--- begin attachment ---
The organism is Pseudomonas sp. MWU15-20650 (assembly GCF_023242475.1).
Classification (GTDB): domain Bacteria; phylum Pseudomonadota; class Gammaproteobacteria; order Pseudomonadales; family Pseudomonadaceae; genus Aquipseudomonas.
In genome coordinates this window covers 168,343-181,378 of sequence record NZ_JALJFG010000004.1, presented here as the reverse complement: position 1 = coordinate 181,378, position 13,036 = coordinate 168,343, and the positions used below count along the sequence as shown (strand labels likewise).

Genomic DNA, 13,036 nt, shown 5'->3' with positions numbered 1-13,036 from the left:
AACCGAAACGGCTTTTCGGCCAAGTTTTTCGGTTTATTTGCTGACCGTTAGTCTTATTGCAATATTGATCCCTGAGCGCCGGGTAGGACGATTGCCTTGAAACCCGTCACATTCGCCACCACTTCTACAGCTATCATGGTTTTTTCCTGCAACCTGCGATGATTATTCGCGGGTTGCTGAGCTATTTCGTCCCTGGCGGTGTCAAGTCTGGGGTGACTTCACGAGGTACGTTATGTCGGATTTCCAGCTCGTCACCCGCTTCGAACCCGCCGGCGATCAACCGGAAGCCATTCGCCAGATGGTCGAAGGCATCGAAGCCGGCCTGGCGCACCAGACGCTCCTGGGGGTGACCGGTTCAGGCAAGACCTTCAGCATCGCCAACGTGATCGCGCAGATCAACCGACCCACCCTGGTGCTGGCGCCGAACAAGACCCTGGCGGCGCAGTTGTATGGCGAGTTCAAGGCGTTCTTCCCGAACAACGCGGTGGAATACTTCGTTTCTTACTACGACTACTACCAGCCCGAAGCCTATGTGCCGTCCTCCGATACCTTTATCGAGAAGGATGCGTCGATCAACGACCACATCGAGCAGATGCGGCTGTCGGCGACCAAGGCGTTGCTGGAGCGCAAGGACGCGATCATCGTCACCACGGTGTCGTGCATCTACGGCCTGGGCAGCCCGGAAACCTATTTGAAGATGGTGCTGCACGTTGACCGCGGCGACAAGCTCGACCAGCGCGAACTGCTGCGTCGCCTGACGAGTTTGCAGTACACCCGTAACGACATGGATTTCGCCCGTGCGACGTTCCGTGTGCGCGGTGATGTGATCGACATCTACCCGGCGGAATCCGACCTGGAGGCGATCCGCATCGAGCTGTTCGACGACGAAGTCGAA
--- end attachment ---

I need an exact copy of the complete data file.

The organism is Pseudomonas sp. MWU15-20650 (assembly GCF_023242475.1).
Classification (GTDB): domain Bacteria; phylum Pseudomonadota; class Gammaproteobacteria; order Pseudomonadales; family Pseudomonadaceae; genus Aquipseudomonas.
In genome coordinates this window covers 168,343-181,378 of sequence record NZ_JALJFG010000004.1, presented here as the reverse complement: position 1 = coordinate 181,378, position 13,036 = coordinate 168,343, and the positions used below count along the sequence as shown (strand labels likewise).

Genomic DNA, 13,036 nt, shown 5'->3' with positions numbered 1-13,036 from the left:
AACCGAAACGGCTTTTCGGCCAAGTTTTTCGGTTTATTTGCTGACCGTTAGTCTTATTGCAATATTGATCCCTGAGCGCCGGGTAGGACGATTGCCTTGAAACCCGTCACATTCGCCACCACTTCTACAGCTATCATGGTTTTTTCCTGCAACCTGCGATGATTATTCGCGGGTTGCTGAGCTATTTCGTCCCTGGCGGTGTCAAGTCTGGGGTGACTTCACGAGGTACGTTATGTCGGATTTCCAGCTCGTCACCCGCTTCGAACCCGCCGGCGATCAACCGGAAGCCATTCGCCAGATGGTCGAAGGCATCGAAGCCGGCCTGGCGCACCAGACGCTCCTGGGGGTGACCGGTTCAGGCAAGACCTTCAGCATCGCCAACGTGATCGCGCAGATCAACCGACCCACCCTGGTGCTGGCGCCGAACAAGACCCTGGCGGCGCAGTTGTATGGCGAGTTCAAGGCGTTCTTCCCGAACAACGCGGTGGAATACTTCGTTTCTTACTACGACTACTACCAGCCCGAAGCCTATGTGCCGTCCTCCGATACCTTTATCGAGAAGGATGCGTCGATCAACGACCACATCGAGCAGATGCGGCTGTCGGCGACCAAGGCGTTGCTGGAGCGCAAGGACGCGATCATCGTCACCACGGTGTCGTGCATCTACGGCCTGGGCAGCCCGGAAACCTATTTGAAGATGGTGCTGCACGTTGACCGCGGCGACAAGCTCGACCAGCGCGAACTGCTGCGTCGCCTGACGAGTTTGCAGTACACCCGTAACGACATGGATTTCGCCCGTGCGACGTTCCGTGTGCGCGGTGATGTGATCGACATCTACCCGGCGGAATCCGACCTGGAGGCGATCCGCATCGAGCTGTTCGACGACGAAGTCGAA